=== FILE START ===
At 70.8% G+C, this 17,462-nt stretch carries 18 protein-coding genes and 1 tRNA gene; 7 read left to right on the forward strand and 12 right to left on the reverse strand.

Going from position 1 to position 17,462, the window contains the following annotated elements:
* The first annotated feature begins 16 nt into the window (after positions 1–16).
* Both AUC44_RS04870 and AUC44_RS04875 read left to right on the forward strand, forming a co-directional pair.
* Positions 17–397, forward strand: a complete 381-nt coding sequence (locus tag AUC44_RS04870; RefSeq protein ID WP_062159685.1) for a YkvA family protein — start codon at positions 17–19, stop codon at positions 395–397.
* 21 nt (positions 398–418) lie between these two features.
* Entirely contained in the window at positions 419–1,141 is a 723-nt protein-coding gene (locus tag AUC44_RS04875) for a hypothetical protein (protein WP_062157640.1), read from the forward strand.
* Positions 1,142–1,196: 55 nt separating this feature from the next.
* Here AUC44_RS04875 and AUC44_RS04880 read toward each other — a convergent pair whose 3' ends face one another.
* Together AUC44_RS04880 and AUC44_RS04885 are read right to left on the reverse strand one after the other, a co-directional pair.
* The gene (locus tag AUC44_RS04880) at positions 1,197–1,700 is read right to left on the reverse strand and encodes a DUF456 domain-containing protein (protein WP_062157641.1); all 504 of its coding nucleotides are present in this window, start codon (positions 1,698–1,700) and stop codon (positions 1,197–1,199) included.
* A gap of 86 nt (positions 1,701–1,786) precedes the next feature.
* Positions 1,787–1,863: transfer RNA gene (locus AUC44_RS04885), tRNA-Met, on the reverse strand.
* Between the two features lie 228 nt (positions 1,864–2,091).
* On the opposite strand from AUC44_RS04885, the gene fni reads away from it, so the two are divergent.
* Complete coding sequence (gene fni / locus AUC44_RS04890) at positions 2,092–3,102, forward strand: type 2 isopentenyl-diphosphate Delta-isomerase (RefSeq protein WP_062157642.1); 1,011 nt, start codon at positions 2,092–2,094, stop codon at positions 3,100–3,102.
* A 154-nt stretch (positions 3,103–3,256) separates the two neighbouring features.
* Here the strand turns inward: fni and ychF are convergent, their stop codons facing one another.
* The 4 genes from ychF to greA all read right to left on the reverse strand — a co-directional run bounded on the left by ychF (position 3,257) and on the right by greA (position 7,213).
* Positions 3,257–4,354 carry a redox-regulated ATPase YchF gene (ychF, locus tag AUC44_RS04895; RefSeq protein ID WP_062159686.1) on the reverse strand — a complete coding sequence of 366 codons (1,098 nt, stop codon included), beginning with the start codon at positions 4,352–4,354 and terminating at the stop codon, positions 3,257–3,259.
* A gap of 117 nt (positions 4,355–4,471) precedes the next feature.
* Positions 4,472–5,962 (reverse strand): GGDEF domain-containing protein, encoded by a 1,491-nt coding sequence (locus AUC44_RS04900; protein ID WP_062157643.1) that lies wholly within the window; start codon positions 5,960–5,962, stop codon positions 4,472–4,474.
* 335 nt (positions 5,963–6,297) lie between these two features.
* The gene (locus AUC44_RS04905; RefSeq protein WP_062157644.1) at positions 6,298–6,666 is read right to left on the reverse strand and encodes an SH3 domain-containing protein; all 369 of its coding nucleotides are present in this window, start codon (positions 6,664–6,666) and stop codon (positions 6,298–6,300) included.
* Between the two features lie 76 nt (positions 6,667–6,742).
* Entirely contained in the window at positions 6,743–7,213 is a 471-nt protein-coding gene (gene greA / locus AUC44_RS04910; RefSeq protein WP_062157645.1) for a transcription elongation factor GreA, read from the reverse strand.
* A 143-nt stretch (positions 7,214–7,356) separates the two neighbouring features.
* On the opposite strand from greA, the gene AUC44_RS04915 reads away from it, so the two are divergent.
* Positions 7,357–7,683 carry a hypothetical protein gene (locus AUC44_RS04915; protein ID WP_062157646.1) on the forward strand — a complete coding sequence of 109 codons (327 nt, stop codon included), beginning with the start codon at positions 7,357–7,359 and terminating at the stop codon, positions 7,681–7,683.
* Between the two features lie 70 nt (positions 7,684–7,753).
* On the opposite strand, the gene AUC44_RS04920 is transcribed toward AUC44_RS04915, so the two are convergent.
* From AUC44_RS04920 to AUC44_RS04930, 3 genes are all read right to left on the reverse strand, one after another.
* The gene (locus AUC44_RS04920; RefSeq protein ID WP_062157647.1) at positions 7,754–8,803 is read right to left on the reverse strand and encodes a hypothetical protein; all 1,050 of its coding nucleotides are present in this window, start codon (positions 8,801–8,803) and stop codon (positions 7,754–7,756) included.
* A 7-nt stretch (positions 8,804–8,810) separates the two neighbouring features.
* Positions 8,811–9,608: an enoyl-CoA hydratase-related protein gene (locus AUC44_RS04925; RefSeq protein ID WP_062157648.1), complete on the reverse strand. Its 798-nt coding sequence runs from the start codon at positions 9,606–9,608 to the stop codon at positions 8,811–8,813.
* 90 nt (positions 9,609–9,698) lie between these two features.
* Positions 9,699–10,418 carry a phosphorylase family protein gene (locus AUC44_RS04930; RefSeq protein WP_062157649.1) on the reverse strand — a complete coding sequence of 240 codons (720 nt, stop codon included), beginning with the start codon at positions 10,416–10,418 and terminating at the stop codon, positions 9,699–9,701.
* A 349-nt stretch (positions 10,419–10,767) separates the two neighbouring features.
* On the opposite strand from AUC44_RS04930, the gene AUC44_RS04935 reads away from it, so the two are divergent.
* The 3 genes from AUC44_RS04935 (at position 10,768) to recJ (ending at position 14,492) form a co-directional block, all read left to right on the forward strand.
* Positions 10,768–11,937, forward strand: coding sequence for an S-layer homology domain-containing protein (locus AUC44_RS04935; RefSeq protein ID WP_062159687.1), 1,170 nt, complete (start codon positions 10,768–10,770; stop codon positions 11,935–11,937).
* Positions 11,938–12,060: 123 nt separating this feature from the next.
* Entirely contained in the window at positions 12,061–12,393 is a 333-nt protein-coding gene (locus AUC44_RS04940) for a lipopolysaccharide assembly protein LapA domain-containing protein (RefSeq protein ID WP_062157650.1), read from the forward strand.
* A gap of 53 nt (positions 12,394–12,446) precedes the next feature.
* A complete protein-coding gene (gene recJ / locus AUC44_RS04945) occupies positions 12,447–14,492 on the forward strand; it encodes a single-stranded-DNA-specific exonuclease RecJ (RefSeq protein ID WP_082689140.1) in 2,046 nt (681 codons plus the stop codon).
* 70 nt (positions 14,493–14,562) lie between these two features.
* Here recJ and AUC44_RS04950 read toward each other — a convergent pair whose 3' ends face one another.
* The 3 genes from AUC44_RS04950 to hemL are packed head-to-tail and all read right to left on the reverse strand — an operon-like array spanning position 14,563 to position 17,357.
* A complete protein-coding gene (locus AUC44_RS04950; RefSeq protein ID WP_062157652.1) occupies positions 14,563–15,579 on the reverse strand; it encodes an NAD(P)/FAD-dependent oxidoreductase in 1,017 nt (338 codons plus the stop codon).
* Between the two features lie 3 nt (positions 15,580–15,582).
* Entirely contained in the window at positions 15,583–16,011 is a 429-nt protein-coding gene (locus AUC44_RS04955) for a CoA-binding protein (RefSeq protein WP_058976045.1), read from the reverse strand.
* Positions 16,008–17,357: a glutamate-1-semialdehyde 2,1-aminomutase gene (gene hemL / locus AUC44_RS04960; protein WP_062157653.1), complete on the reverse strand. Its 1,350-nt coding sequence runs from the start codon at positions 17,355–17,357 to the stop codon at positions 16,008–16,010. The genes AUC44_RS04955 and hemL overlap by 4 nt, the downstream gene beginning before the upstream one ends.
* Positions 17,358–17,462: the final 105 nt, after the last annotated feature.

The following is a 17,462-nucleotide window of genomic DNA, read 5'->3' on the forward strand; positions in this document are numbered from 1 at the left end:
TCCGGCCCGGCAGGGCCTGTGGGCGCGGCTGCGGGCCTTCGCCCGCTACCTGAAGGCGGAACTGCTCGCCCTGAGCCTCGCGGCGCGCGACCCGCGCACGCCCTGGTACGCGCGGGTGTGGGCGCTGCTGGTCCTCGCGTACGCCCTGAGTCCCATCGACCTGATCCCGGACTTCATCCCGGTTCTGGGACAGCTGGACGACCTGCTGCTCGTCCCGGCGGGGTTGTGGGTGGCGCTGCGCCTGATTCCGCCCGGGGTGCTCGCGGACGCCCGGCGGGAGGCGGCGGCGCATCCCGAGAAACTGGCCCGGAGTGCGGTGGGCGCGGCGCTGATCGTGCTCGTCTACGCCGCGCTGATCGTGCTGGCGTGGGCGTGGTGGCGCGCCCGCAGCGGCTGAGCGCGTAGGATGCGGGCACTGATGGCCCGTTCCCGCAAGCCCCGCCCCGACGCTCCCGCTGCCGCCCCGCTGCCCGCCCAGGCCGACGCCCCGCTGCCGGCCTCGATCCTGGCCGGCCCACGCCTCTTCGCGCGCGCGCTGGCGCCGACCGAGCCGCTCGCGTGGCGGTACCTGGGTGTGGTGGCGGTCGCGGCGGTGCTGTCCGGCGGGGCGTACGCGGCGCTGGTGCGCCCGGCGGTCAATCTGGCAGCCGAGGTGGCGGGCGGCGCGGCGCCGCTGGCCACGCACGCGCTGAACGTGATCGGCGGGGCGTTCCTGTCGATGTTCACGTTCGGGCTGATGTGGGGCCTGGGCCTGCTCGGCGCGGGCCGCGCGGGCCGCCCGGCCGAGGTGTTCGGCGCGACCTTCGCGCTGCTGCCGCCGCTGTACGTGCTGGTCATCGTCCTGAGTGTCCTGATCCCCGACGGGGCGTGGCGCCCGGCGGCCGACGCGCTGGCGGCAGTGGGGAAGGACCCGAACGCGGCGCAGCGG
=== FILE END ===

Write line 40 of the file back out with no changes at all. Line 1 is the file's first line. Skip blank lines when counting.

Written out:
* The 3 genes from AUC44_RS04935 (at position 10,768) to recJ (ending at position 14,492) form a co-directional block, all read left to right on the forward strand.